The shoulder is an incredible joint. As one of two ball-and-socket joints in the body—the other being the hip joint—they allow for the freest range of motion of any joint, and are the only joints that can move in a full circle and rotate around their axis. But in its design, the shoulder also features a discrepancy in size that makes it vulnerable to injury.
The issue is that the ball (humerus, or upper arm bone) is much bigger than the socket (glenoid fossa). Due to the major difference in size, the shoulder is considered a very unstable joint, and the ball can easily slip out of the socket to cause pain and dysfunction. One feature of the shoulder that helps prevent this is the labrum, which is a band of cartilage around the edge of the socket that adds depth and keeps the humerus in place. Despite this added protection, shoulder injuries can still occur.
A SLAP tear, which stands for superior labrum, anterior to posterior, is an injury to the labrum, or more specifically, the top (superior) part of it, from its front to back. SLAP tears can come about from a single incident, such as falling on an outstretched arm or shoulder, or from doing lots of overhead activities on a regular basis. Participation in overhead sports like baseball or tennis, or lifting heavy objects repeatedly can all increase the likelihood of experiencing a SLAP tear. In other cases, they’re the result of the labrum wearing down, which occurs slowly over time as a part of the aging process.
When a SLAP tear occurs, typical symptoms include: a sensation of locking, popping or catching, pain with many movements of the shoulder, especially lifting heavy objects overhead, a decrease in shoulder strength and range of motion, and a feeling that the shoulder will suddenly “pop out.” If you’ve been experiencing these symptoms, a SLAP tear my be possible, but since there are many other causes of shoulder pain, a physical exam and possibly other tests like an MRI may be necessary to confirm the diagnosis.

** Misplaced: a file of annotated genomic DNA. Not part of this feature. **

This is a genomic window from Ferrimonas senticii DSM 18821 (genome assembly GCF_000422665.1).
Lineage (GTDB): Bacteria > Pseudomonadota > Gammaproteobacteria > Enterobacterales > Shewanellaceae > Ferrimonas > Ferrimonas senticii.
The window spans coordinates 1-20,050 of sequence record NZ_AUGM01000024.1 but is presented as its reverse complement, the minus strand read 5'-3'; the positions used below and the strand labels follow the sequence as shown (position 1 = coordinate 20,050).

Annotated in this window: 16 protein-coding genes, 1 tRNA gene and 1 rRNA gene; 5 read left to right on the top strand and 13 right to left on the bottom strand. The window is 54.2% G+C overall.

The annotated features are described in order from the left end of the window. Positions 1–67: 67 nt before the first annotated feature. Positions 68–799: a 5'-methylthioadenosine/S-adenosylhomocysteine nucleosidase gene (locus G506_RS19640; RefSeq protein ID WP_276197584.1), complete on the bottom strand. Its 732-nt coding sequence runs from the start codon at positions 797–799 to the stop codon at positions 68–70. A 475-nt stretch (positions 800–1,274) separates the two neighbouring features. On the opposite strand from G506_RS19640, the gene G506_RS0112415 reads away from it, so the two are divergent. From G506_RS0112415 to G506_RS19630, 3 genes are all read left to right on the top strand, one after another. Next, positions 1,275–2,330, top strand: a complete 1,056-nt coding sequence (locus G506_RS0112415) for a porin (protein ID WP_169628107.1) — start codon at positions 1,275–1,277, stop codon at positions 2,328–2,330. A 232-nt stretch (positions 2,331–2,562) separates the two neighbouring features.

If a SLAP tear is confirmed, unless it’s severe, non-surgical treatment that includes physical therapy is often recommended as the first course of action. Treatment for SLAP tears from Dynamic Sports Physical Therapists in New York City includes the following:
- Flexibility and range of motion exercises, which will include stretching of the shoulder capsule, the strong connective tissue that surrounds the joint
- Strengthening exercises for the muscles that support your shoulder, which will relieve pain and prevent further injury
- Plyometric exercises, which are especially useful if you’re trying to return to a high level of sports and recreation
- Manual therapy from the physical therapist to increase shoulder range of motion
- Integrative shoulder-core exercises and overhead lat stretches
- An analysis of your movement patterns and correction of any overhead faults
- Heat, ice and/or electrical stimulation
Following a treatment program with these components will usually help you return to your normal activity in about 6-8 weeks, but if no improvements are made, other options may need to be considered. If you’re experiencing shoulder pain that could be a SLAP tear or any other issues, Dynamic Sports Physical Therapy can help. Call us at 212-317-8303 for more information or to schedule an appointment.